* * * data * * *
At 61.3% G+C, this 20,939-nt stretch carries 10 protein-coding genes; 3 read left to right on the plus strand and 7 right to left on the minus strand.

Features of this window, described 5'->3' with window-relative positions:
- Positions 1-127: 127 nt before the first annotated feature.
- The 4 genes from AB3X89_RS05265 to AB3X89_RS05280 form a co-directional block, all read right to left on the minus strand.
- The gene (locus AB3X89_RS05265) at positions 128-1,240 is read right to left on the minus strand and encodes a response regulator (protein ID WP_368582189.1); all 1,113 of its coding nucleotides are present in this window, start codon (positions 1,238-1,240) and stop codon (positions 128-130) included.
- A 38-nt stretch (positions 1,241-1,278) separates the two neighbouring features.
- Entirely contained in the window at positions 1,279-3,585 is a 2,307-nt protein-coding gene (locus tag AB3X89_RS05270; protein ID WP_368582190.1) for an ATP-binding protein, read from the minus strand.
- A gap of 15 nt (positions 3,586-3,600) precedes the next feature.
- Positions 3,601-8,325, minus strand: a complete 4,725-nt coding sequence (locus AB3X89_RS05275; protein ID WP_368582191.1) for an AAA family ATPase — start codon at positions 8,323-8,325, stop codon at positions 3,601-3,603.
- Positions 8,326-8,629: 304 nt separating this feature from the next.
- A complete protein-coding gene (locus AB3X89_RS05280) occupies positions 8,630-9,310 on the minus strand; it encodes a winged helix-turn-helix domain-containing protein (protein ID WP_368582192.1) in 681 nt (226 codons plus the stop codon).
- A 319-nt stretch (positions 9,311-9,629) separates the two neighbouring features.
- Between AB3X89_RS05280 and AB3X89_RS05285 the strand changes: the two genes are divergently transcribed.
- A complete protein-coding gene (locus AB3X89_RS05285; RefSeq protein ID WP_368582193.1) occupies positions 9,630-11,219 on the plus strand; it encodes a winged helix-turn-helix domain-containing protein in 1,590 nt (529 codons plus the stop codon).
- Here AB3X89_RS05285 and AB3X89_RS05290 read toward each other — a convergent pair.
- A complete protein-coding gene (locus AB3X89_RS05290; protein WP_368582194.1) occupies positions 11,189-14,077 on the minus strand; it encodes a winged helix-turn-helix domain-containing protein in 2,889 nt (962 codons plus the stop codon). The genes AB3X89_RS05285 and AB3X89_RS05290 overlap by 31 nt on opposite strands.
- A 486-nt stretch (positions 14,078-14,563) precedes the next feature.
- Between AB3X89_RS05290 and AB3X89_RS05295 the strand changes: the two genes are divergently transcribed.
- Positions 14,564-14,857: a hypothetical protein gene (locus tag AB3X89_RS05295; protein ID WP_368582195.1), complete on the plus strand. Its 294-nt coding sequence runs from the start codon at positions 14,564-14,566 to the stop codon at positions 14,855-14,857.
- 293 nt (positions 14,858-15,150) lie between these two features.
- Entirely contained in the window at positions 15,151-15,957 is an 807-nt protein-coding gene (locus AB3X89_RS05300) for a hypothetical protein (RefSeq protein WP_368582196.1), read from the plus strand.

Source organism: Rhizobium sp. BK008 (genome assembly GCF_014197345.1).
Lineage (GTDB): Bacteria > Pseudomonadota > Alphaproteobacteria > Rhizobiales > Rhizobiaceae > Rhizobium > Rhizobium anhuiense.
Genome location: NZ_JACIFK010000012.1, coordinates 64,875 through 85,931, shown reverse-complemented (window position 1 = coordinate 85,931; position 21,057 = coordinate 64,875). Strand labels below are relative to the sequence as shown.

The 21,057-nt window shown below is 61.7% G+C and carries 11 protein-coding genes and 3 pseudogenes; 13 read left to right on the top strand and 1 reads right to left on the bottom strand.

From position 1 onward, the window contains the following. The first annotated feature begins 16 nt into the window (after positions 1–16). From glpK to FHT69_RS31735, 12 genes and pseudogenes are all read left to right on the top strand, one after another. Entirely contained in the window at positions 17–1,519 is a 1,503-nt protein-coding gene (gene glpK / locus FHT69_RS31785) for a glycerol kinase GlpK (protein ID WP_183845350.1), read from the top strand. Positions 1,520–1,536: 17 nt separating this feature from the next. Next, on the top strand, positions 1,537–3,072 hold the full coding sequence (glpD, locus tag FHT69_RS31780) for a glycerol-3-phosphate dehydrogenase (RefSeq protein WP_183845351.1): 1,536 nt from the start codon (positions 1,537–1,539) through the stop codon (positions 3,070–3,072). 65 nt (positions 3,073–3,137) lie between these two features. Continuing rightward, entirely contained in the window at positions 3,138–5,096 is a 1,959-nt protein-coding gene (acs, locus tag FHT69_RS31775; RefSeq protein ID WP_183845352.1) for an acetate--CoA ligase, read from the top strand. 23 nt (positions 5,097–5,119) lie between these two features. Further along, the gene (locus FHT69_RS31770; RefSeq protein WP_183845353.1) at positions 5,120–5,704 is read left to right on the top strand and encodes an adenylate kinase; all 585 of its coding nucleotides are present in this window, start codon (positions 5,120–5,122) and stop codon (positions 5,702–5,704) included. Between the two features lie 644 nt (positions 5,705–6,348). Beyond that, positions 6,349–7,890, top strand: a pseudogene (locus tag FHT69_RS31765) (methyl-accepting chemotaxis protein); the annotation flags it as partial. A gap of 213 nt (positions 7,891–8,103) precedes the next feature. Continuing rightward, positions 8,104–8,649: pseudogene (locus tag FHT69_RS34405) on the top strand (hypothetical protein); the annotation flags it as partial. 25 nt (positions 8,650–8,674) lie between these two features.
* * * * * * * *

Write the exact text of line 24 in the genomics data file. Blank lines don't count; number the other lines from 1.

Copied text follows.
Genome location: NZ_JACIFK010000012.1, coordinates 64,875 through 85,931, shown reverse-complemented (window position 1 = coordinate 85,931; position 21,057 = coordinate 64,875). Strand labels below are relative to the sequence as shown.